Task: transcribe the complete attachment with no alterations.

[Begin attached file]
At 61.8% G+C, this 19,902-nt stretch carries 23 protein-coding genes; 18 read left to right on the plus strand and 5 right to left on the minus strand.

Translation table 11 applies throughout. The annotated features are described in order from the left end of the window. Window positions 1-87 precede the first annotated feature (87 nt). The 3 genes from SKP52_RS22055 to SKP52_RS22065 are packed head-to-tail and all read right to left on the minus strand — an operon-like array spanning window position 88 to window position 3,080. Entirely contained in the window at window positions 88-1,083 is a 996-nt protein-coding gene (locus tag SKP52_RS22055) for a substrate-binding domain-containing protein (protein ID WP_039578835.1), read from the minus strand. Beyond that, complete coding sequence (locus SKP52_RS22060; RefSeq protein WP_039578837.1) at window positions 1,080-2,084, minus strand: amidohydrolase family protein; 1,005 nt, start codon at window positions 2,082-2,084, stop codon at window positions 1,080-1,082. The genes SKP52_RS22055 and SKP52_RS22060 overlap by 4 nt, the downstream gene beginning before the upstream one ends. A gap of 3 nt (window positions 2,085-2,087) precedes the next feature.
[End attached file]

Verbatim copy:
At 61.8% G+C, this 19,902-nt stretch carries 23 protein-coding genes; 18 read left to right on the plus strand and 5 right to left on the minus strand.

Translation table 11 applies throughout. The annotated features are described in order from the left end of the window. Window positions 1-87 precede the first annotated feature (87 nt). The 3 genes from SKP52_RS22055 to SKP52_RS22065 are packed head-to-tail and all read right to left on the minus strand — an operon-like array spanning window position 88 to window position 3,080. Entirely contained in the window at window positions 88-1,083 is a 996-nt protein-coding gene (locus tag SKP52_RS22055) for a substrate-binding domain-containing protein (protein ID WP_039578835.1), read from the minus strand. Beyond that, complete coding sequence (locus SKP52_RS22060; RefSeq protein WP_039578837.1) at window positions 1,080-2,084, minus strand: amidohydrolase family protein; 1,005 nt, start codon at window positions 2,082-2,084, stop codon at window positions 1,080-1,082. The genes SKP52_RS22055 and SKP52_RS22060 overlap by 4 nt, the downstream gene beginning before the upstream one ends. A gap of 3 nt (window positions 2,085-2,087) precedes the next feature.